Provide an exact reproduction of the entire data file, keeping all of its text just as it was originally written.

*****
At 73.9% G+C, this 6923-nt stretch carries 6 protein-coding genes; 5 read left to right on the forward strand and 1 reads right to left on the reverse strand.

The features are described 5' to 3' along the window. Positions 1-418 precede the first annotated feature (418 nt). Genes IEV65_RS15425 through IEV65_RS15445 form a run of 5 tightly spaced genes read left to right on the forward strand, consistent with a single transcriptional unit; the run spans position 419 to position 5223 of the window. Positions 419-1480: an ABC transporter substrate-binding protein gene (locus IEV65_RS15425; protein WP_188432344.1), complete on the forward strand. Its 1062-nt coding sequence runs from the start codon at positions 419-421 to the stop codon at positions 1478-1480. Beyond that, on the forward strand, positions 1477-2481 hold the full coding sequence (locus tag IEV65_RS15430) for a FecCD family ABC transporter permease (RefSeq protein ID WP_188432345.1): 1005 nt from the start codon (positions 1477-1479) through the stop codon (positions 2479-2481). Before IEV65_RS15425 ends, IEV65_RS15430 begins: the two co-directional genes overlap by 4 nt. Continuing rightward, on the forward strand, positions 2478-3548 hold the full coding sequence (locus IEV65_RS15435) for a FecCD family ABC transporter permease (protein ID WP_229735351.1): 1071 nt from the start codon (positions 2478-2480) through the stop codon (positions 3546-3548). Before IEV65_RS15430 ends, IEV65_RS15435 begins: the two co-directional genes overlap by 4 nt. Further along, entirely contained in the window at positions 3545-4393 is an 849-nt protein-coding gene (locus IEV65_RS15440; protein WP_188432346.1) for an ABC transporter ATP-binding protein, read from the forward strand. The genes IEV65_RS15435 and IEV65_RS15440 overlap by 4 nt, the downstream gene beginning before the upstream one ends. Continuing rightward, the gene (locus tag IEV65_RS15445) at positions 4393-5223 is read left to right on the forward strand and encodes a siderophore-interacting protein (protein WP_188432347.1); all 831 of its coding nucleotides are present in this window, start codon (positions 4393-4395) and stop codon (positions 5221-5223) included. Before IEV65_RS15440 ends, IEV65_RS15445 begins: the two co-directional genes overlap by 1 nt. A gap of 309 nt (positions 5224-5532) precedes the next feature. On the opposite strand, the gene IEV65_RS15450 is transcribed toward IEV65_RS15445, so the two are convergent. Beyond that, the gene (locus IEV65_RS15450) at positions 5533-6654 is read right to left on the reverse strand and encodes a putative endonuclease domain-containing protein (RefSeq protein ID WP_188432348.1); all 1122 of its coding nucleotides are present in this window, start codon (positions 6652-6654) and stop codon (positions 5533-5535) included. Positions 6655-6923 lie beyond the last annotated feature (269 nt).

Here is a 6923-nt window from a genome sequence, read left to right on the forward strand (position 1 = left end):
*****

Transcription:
At 73.9% G+C, this 6923-nt stretch carries 6 protein-coding genes; 5 read left to right on the forward strand and 1 reads right to left on the reverse strand.

The features are described 5' to 3' along the window. Positions 1-418 precede the first annotated feature (418 nt). Genes IEV65_RS15425 through IEV65_RS15445 form a run of 5 tightly spaced genes read left to right on the forward strand, consistent with a single transcriptional unit; the run spans position 419 to position 5223 of the window. Positions 419-1480: an ABC transporter substrate-binding protein gene (locus IEV65_RS15425; protein WP_188432344.1), complete on the forward strand. Its 1062-nt coding sequence runs from the start codon at positions 419-421 to the stop codon at positions 1478-1480. Beyond that, on the forward strand, positions 1477-2481 hold the full coding sequence (locus tag IEV65_RS15430) for a FecCD family ABC transporter permease (RefSeq protein ID WP_188432345.1): 1005 nt from the start codon (positions 1477-1479) through the stop codon (positions 2479-2481). Before IEV65_RS15425 ends, IEV65_RS15430 begins: the two co-directional genes overlap by 4 nt. Continuing rightward, on the forward strand, positions 2478-3548 hold the full coding sequence (locus IEV65_RS15435) for a FecCD family ABC transporter permease (protein ID WP_229735351.1): 1071 nt from the start codon (positions 2478-2480) through the stop codon (positions 3546-3548). Before IEV65_RS15430 ends, IEV65_RS15435 begins: the two co-directional genes overlap by 4 nt. Further along, entirely contained in the window at positions 3545-4393 is an 849-nt protein-coding gene (locus IEV65_RS15440; protein WP_188432346.1) for an ABC transporter ATP-binding protein, read from the forward strand. The genes IEV65_RS15435 and IEV65_RS15440 overlap by 4 nt, the downstream gene beginning before the upstream one ends. Continuing rightward, the gene (locus tag IEV65_RS15445) at positions 4393-5223 is read left to right on the forward strand and encodes a siderophore-interacting protein (protein WP_188432347.1); all 831 of its coding nucleotides are present in this window, start codon (positions 4393-4395) and stop codon (positions 5221-5223) included. Before IEV65_RS15440 ends, IEV65_RS15445 begins: the two co-directional genes overlap by 1 nt. A gap of 309 nt (positions 5224-5532) precedes the next feature. On the opposite strand, the gene IEV65_RS15450 is transcribed toward IEV65_RS15445, so the two are convergent. Beyond that, the gene (locus IEV65_RS15450) at positions 5533-6654 is read right to left on the reverse strand and encodes a putative endonuclease domain-containing protein (RefSeq protein ID WP_188432348.1); all 1122 of its coding nucleotides are present in this window, start codon (positions 6652-6654) and stop codon (positions 5533-5535) included. Positions 6655-6923 lie beyond the last annotated feature (269 nt).

Here is a 6923-nt window from a genome sequence, read left to right on the forward strand (position 1 = left end):